Chanakya IAS Academy Blog

Are jails really the correction homes?

The main objective of a prison is to reform the criminals and bring them back to the mainstream society one day. But unfortunately, the death rates, rather, the suicide rates in Indian prisons have become so high that the objective is becoming hard to be achieved day by day.

The jail inmates face really tough challenges of life in the prisons.

  • The jails are mostly overcrowded
  • The basic medical needs are not met
  • Diseases like TB, HIV go unreported
  • Basic health and hygiene and proper sanitation are also lacking in most of the jails.
  • Even proper hygienic food is not provided in most of the cases.
  • The torture and ill treatment that the inmates go through is very high
  • They have mostly no contact with the outside world

One of the major drawbacks in the administrative system is that the guidelines of the Human Rights Commission are only advisory in nature. Due to this reason, the Human Rights Commission cannot take strict actions in case the guidelines are violated.

Statistically,

  • Only 1% of the Indian jails are properly monitored (according to Commonwealth Human rights Initiative study)
  • According to national Crime Records Bureau 2014 report, there were a total of only 500 inspections across 136 jails in a state, which means less than 4 inspections per jail in an entire year.
  • On an average there is one psychologist per 2000 jail inmates.

From the records, it is clear that the condition of the prisoners in our country is pathetic. They are also human beings and need to be given some basic amenities.

Here are some suggested possible measures that can be taken by various agencies to improve the conditions of the jail inmates.

First of all, the role of the government:

    • There should be a proper legislation for maintaining jails and monitoring them. Along with legislations, it is important that proper implementation of these laws take place.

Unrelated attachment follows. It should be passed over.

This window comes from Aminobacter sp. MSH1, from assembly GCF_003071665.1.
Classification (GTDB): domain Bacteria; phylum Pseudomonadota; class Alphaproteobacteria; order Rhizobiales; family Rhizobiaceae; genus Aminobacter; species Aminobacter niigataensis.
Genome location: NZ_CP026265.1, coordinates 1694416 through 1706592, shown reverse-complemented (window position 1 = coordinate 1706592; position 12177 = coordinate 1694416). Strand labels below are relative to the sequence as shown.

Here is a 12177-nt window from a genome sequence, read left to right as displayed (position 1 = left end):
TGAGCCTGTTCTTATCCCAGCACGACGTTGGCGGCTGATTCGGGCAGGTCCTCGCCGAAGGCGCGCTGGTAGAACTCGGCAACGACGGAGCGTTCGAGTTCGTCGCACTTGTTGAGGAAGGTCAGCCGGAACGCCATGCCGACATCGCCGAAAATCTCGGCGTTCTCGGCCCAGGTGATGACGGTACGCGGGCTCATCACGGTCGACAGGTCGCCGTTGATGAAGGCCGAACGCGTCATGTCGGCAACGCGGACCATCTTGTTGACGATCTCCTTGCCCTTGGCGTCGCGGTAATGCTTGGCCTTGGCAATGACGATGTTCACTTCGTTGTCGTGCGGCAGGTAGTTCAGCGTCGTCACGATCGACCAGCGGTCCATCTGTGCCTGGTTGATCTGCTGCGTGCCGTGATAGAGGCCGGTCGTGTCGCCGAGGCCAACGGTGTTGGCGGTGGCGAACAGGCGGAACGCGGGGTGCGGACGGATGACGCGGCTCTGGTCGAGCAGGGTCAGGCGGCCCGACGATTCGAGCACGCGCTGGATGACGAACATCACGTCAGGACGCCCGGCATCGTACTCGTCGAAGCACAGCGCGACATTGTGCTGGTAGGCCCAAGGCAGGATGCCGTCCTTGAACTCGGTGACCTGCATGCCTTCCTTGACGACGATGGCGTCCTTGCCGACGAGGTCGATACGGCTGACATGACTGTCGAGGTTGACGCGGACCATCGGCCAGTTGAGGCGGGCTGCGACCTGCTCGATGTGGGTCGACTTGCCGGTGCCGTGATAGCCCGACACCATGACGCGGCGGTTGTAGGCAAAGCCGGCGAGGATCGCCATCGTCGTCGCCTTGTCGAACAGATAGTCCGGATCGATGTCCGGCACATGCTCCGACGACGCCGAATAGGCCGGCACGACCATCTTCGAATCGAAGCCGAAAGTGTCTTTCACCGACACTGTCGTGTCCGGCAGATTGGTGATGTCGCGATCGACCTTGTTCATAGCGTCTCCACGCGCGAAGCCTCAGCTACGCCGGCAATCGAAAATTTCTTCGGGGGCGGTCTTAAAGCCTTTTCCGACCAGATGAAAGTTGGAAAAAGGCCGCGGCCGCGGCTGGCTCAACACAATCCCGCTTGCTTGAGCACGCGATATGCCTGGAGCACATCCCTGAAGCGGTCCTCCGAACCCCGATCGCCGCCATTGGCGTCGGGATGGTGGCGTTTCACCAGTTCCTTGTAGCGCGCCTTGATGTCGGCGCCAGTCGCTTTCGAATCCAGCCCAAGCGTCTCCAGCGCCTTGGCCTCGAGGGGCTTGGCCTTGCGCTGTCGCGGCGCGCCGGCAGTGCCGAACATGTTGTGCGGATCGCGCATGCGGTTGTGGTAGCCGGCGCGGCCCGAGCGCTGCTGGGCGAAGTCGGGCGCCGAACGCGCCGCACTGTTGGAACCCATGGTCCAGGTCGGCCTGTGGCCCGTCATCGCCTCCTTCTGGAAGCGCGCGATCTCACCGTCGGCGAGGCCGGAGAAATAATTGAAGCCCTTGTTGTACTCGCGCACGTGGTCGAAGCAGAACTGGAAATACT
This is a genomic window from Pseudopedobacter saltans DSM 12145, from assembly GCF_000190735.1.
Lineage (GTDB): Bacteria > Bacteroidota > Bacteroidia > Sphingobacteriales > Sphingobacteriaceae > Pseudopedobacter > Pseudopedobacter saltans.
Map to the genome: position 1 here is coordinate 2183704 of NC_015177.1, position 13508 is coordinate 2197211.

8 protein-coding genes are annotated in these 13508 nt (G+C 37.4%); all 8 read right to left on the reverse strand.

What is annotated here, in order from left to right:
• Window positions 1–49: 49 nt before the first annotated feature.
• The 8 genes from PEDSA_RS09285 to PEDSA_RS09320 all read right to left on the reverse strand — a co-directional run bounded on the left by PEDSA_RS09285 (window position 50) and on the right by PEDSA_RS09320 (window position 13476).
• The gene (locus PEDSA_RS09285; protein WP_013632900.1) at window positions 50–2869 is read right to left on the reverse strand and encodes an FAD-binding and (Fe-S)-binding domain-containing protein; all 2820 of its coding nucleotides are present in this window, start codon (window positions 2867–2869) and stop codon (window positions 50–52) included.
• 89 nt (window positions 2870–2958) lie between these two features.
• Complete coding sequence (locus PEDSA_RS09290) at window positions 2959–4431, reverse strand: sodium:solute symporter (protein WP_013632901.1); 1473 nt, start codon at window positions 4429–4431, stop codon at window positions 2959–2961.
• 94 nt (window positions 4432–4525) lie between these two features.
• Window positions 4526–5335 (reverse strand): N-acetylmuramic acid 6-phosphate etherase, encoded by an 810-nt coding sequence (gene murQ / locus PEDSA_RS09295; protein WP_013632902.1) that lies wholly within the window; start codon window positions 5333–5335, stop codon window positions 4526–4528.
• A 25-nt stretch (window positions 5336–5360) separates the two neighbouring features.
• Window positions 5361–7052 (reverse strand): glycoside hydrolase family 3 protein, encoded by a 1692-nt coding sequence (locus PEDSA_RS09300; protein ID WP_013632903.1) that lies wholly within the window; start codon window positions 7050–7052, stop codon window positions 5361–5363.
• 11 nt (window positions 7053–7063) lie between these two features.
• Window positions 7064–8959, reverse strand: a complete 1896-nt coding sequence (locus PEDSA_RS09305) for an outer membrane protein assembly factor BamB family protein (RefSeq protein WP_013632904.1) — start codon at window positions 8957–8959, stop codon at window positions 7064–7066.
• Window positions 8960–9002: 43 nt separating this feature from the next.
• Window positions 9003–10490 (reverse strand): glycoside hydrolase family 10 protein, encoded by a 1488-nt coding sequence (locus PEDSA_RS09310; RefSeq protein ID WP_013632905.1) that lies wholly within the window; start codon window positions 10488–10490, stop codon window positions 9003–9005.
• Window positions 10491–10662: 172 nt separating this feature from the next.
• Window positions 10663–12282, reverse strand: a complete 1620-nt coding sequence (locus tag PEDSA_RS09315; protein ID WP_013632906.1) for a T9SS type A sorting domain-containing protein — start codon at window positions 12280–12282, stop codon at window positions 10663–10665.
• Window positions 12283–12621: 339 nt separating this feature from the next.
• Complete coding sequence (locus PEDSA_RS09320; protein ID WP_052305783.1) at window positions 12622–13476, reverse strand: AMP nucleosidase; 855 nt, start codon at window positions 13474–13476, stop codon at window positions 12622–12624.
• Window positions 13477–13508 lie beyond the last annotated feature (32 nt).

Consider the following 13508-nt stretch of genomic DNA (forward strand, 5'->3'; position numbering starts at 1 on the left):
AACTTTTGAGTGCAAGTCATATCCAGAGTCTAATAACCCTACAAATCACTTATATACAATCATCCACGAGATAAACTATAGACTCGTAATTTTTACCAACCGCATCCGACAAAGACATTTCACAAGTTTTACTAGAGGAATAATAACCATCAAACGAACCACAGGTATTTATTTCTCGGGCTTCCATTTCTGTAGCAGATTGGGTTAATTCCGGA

• An increase in the jail budget to build proper infrastructure, etc.
    • Grant the Human Rights Commission with some judiciary powers
    • Creation of a deposit by the prisoners themselves for enjoying special services like newspaper, pillow, tea, good food once a week.
    • Some courses like MBA,BA,MA, etc can be offered
    • Can also arrange some vocational training and computer classes
    • The government should open separate jails for the under-trials.

Secondly, the role of the courts:

        • To ensure proper and regular visits by the Magistrates and the Judges
        • To go through the cases and arrange some legal aid for the poor
        • Issue guidelines for prisons and monitor properly if they are followed. (for e.g.: installation of CCTVs in jails was ordered by the Supreme Court)
        • Most of the cases get over but still the criminals are not freed due to their lack of ability to pay the fines. The court must see such pending cases and solve them.
        • Arrange for bails for the under-trials those who are poor or have no one.

Thirdly, the role of some other institutions:

        • The Human Rights Commission, the NGOs and other organizations can arrange for frequent visitors to listen to the grievances of the prisoners
        • Can provide counseling to the inmates
        • Can arrange for legal aids to the poor
        • Can organize seminars, programmes on mental health, drug prevention, reduction of violence, etc.
        • The NGOs can also raise funds and organize proper food at least once a week.

The right to a dignified life is enjoyed by every citizen of the country. This basic fundamental right should not be violated no matter who the person is. Guidelines are many but there is a lack of their implementation. If the administration is strong, most of the problems can be solved very easily.

References : The Hindu

Read 344 times Last modified on Thursday, 06 October 2016 14:05
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